When I first heard about Knol, Google’s new product to build a repository of expert pages, I, like many others, wondered what the hell – how different can this be from Wikipedia? Is Google stooping so low as to churn out another hideous me-to rerun of an old idea that was conceived well the first time around.
Although as I dig further into this, some key differences trounce the more obvious similarities.
For a start, as the San Jose Mercury points out, one of the big differences is personality. Google Knol pages are very clearly owned by a single author, whereas Wikipedia are very clearly not. This difference is substantial and could lead to experts considering keeping a presence in both places.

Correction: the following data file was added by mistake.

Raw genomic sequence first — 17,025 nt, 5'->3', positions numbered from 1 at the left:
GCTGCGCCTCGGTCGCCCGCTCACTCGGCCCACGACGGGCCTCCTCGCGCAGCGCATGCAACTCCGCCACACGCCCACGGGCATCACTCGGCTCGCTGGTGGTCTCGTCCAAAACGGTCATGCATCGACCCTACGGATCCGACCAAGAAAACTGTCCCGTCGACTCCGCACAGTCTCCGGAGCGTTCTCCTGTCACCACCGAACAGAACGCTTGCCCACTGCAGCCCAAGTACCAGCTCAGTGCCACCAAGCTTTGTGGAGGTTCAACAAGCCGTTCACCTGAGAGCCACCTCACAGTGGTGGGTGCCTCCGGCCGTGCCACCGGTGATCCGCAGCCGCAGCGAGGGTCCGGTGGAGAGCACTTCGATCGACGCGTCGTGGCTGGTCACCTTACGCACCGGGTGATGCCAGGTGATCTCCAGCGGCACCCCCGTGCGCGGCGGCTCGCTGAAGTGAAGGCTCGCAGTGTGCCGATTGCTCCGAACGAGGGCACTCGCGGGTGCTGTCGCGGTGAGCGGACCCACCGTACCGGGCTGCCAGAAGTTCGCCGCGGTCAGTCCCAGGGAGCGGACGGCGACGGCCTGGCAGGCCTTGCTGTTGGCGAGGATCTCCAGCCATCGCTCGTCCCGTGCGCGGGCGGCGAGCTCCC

On this point, ZD Net throws up another plus point in the mighty G’s favour. People will hoard knowledge unless there is a compelling reason to divulge. For Wikipedia the motivation isn’t that great – you only become one of the contributors to a page. Under the Knol model you can take full credit (and some payment if you add advertising) which can definitely be a major draw. The system appears more like a blog than an encyclopedia.
The drawback around this area is more dispersed content. Whereas Wikipedia benefits by keeping related content on the same page, the Knol system could hold pages by multiple authors. It will then be up to Web2.0 tools like voting and comments to help rank the best content.
Given that Wikipedia currently enjoys many top rankings across the big G, it will be interesting to see whether the Knol can steal any of this limelight. Right, now how do I go get my own page…